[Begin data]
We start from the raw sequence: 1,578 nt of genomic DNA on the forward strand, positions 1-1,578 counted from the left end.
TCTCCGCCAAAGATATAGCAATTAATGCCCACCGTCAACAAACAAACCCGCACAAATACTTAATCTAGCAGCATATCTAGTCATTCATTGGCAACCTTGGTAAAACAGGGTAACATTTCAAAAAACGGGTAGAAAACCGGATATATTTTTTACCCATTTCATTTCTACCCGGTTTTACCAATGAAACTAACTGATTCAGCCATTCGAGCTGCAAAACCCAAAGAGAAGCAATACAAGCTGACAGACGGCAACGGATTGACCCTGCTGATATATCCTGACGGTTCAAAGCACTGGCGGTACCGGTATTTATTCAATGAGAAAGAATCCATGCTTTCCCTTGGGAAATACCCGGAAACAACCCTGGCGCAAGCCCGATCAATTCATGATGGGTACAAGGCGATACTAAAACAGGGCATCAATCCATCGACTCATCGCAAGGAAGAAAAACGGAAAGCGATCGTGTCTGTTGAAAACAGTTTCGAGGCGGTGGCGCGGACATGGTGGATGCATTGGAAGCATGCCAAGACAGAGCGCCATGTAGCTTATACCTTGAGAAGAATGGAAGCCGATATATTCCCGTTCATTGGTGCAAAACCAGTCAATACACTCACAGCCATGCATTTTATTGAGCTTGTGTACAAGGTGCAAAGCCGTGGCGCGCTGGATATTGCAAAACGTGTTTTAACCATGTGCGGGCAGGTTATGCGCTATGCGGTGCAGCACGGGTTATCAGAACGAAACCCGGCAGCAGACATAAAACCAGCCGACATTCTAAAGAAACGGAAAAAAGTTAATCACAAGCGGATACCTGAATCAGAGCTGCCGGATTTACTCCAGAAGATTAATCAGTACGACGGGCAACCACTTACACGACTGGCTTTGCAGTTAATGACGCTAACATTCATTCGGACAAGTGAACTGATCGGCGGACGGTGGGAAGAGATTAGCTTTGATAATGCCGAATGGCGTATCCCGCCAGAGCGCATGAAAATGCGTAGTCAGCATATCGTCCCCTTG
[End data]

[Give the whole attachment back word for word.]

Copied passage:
We start from the raw sequence: 1,578 nt of genomic DNA on the forward strand, positions 1-1,578 counted from the left end.
TCTCCGCCAAAGATATAGCAATTAATGCCCACCGTCAACAAACAAACCCGCACAAATACTTAATCTAGCAGCATATCTAGTCATTCATTGGCAACCTTGGTAAAACAGGGTAACATTTCAAAAAACGGGTAGAAAACCGGATATATTTTTTACCCATTTCATTTCTACCCGGTTTTACCAATGAAACTAACTGATTCAGCCATTCGAGCTGCAAAACCCAAAGAGAAGCAATACAAGCTGACAGACGGCAACGGATTGACCCTGCTGATATATCCTGACGGTTCAAAGCACTGGCGGTACCGGTATTTATTCAATGAGAAAGAATCCATGCTTTCCCTTGGGAAATACCCGGAAACAACCCTGGCGCAAGCCCGATCAATTCATGATGGGTACAAGGCGATACTAAAACAGGGCATCAATCCATCGACTCATCGCAAGGAAGAAAAACGGAAAGCGATCGTGTCTGTTGAAAACAGTTTCGAGGCGGTGGCGCGGACATGGTGGATGCATTGGAAGCATGCCAAGACAGAGCGCCATGTAGCTTATACCTTGAGAAGAATGGAAGCCGATATATTCCCGTTCATTGGTGCAAAACCAGTCAATACACTCACAGCCATGCATTTTATTGAGCTTGTGTACAAGGTGCAAAGCCGTGGCGCGCTGGATATTGCAAAACGTGTTTTAACCATGTGCGGGCAGGTTATGCGCTATGCGGTGCAGCACGGGTTATCAGAACGAAACCCGGCAGCAGACATAAAACCAGCCGACATTCTAAAGAAACGGAAAAAAGTTAATCACAAGCGGATACCTGAATCAGAGCTGCCGGATTTACTCCAGAAGATTAATCAGTACGACGGGCAACCACTTACACGACTGGCTTTGCAGTTAATGACGCTAACATTCATTCGGACAAGTGAACTGATCGGCGGACGGTGGGAAGAGATTAGCTTTGATAATGCCGAATGGCGTATCCCGCCAGAGCGCATGAAAATGCGTAGTCAGCATATCGTCCCCTTG